USDA proposes sweeping poultry changes to combat salmonella infections
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The Food Safety and Inspection Service (FSIS) on Friday proposed sweeping changes for how poultry should be processed in order to reduce the multitude of salmonella infections linked to these products.
The new proposed framework, which officials say has "been shaped by months of information-gathering and discussions with a wide range of stakeholders, researchers, and scientists" could mean that meat companies will have to make extensive changes to their operations.
The FSIS, a public health agency in U.S. Department of Agriculture (USDA), works to ensure that meat, poultry, and egg products are safe and properly labeled. However, despite years of trying to reduce salmonella contamination in poultry products, the agency says its current approach "has not led to a demonstrable reduction" in infections.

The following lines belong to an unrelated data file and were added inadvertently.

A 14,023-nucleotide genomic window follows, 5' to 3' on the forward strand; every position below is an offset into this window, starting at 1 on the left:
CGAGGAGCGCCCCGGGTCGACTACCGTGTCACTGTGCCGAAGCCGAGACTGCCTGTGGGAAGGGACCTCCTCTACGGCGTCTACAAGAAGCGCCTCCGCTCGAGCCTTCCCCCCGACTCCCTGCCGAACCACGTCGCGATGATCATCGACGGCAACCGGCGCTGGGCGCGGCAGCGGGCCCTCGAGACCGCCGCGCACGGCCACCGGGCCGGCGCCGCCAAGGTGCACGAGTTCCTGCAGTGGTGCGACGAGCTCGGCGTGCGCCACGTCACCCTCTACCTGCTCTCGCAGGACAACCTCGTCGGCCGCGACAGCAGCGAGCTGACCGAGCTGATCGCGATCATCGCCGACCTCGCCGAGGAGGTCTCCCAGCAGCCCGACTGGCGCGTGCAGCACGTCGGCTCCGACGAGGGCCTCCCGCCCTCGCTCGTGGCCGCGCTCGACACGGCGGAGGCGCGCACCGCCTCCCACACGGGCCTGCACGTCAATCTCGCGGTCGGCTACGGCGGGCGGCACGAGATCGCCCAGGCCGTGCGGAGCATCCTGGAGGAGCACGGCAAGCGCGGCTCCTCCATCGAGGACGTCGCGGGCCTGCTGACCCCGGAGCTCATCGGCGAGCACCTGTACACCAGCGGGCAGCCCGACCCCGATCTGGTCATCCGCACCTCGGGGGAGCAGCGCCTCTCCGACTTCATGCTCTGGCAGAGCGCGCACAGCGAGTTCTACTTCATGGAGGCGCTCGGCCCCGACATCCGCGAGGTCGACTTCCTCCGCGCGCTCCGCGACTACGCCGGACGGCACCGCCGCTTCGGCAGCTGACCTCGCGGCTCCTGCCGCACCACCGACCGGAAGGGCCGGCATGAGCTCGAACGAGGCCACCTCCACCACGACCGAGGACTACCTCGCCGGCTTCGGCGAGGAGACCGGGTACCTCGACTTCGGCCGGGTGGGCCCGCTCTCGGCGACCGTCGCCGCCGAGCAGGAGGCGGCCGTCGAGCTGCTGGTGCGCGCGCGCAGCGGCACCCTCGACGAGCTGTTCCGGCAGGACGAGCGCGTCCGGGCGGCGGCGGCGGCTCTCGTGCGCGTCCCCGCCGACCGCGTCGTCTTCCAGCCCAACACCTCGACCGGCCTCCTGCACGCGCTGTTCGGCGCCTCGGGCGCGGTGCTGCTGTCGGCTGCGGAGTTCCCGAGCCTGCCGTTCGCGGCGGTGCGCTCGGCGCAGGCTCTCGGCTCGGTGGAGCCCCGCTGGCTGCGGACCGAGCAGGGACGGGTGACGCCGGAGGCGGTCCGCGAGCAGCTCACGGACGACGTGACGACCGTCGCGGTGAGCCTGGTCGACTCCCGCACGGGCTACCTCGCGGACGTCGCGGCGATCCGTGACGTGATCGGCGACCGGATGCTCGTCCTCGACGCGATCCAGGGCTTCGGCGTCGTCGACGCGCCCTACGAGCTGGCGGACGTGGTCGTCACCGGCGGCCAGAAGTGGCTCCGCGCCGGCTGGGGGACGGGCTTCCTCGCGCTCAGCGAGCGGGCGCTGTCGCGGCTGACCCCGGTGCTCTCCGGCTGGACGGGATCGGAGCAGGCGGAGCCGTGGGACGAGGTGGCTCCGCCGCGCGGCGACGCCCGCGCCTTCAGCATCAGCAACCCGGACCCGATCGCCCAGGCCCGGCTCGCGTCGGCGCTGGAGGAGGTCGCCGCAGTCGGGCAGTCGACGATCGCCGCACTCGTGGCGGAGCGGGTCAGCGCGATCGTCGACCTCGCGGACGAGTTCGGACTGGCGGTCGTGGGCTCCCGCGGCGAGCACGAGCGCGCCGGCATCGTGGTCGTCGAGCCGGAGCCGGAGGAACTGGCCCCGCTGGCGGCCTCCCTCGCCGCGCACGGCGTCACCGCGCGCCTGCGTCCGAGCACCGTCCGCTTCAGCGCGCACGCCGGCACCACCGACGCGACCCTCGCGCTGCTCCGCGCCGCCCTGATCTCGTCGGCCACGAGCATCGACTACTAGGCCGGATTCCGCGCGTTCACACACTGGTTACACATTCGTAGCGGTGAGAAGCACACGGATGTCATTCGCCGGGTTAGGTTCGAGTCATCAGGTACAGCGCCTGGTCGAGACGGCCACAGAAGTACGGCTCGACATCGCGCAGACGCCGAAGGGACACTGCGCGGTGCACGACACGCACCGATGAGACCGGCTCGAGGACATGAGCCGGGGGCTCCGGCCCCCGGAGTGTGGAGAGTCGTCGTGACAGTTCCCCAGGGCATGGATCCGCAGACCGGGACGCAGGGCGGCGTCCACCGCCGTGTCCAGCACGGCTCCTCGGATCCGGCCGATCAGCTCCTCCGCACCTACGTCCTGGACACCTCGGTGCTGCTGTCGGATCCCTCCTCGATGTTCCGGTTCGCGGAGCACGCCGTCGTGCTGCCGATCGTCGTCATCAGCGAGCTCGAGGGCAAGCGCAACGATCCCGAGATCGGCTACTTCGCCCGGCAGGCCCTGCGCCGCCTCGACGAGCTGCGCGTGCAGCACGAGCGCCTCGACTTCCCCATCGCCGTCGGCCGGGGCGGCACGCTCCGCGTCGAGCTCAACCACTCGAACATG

USDA PROPOSES NEW REGULATIONS TO GET RID OF SALMONELLA IN CHICKEN
More than one million people in the U.S. are sickened each year and over 23% of those illnesses are attributable to chicken and turkey consumption, according to a recent report from the Interagency Food Safety Analytics Collaboration.
As part of its plan to address this issue, the agency proposed testing incoming flocks of chickens and turkeys for the bacterial disease that commonly affects the intestinal tract and affects 1.3 million people annually with symptoms that may include diarrhea, nausea and vomiting which could last for several days.